What happens to the car that you trade in? The dealer is responsible for sending the vehicle to a disposal facility. The entire vehicle will be crushed or shredded so that the car does not end up on the road again.

How will this affect used-car values? Since the "clunkers" will be taken off the road, there will be fewer older vehicles in the marketplace. However, our analysts don't expect this program to drastically affect used-car values.

Where do I find the mpg numbers to see if my vehicle qualifies for the Cash for Clunkers credit? The EPA's combined mileage will be used. This is a combination of the highway and city mileage for vehicles. Models prior to 2008 will use the converted mpg numbers which take into account the new EPA testing methods. This information can be found on the window sticker of the car or at fueleconomy.gov.

Although many vehicles will qualify for the program, it may not always make financial sense to trade it in. We've compiled a list of eligible trade-in vehicles that average 18 mpg or less, and have a value of less than $4,500. Here are a few examples:

YEAR MAKE MODEL
1996 Honda Passport
1997 Lincoln Continental
1998 Chevrolet Silverado
1995 Audi A6
1996 Toyota Land Cruiser
View Full List »

When is the program expected to go into effect, and will it be retroactive? The program is expected to go into effect on July 23. It will not be retroactive to any vehicle purchase made before the program goes into effect.

Where will the money for credits come from? The Cash for Clunkers program was attached to a $106 billon war funding bill, of which $1 billion was set aside for the CARS program.

Does the credit augment or replace what the dealer would give me for my trade-in? The money you receive from the Cash for Clunkers program will act as your trade-in value. It's unlikely to be combined with a dealer's trade-in offer since the car you are trading is being crushed and therefore cannot be resold. This program is primarily designed to inflate the value of older vehicles worth less than $4,500.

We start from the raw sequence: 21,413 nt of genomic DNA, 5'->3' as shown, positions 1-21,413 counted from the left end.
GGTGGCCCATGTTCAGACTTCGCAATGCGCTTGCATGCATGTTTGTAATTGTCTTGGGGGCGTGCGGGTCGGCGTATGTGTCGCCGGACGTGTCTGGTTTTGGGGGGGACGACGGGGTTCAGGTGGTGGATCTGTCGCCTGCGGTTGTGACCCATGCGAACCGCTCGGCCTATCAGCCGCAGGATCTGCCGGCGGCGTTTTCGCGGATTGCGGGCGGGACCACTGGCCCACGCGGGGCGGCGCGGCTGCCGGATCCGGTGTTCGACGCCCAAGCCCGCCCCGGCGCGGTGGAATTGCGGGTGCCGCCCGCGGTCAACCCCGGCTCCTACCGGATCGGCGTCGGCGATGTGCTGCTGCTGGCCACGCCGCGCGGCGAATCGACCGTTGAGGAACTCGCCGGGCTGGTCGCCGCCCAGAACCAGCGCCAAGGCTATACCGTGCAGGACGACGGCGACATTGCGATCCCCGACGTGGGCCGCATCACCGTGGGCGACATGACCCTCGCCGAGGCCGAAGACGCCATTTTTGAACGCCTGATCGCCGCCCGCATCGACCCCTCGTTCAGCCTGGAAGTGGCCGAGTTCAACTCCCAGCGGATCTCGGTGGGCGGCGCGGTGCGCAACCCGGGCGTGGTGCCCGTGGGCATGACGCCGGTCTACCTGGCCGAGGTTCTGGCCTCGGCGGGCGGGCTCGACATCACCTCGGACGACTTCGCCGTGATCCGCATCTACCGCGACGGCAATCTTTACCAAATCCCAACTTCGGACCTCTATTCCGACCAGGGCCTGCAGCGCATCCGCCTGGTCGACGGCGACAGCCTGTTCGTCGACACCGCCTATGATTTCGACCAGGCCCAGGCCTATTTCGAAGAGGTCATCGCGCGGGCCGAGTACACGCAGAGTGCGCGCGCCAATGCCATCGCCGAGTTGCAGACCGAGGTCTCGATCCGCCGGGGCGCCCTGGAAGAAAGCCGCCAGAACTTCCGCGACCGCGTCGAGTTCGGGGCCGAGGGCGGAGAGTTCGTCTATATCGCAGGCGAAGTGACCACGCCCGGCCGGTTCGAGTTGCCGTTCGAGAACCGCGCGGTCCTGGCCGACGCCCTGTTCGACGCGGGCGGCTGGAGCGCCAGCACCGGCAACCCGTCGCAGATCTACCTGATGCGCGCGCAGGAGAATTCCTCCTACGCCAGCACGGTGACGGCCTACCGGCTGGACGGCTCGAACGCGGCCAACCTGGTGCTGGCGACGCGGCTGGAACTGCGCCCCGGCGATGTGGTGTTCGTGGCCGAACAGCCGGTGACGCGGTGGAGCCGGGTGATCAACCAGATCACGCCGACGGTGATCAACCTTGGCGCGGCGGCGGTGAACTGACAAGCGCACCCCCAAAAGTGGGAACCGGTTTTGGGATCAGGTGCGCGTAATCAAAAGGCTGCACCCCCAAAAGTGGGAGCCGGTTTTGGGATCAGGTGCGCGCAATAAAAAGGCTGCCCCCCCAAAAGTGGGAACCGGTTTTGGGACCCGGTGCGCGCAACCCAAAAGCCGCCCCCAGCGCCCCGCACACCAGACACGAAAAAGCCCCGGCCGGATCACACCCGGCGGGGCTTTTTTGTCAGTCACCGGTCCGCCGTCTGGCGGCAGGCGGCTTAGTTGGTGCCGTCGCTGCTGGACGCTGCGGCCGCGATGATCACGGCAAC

Is there a limit on the price of the vehicle purchased with Cash for Clunkers credits? Vehicles purchased with the credit must have an MSRP of $45,000 or less.

How will the program be implemented? The new CARS web site provides information on how the program will work. Dealers will be able to obtain vouchers online once you establish the vehicle you are trading in. The Vehicle Identification Number (VIN) will be the prime tool in verifying information on the trade-in vehicle such as model year, engine size and the corresponding EPA-rated fuel-economy levels.

Will it apply to used-car purchases? No.

What if you're leasing a vehicle and wish to trade it in? Though all the final details of the program have been settled, it is unlikely that consumers who are currently leasing vehicles will qualify for this program.

What if you wish to lease the new vehicle? In this case, it appears likely that the credit could be applied to a leased vehicle as a "capitalized cost adjustment." This would lower the price of the vehicle and thus reduce the monthly payment of a lease. In order for a lease to qualify, the term must be for no less than five years. However, we don't recommend getting into a five-year lease because of the additional costs.

Do I need to give out any personal information to sign up for the program? No. Beware of fraudulent "Cash for Clunkers" sites fishing for your personal information. The only official site for the CARS program is cars.gov. There is no need to give out your personal information over the Internet to qualify for the program.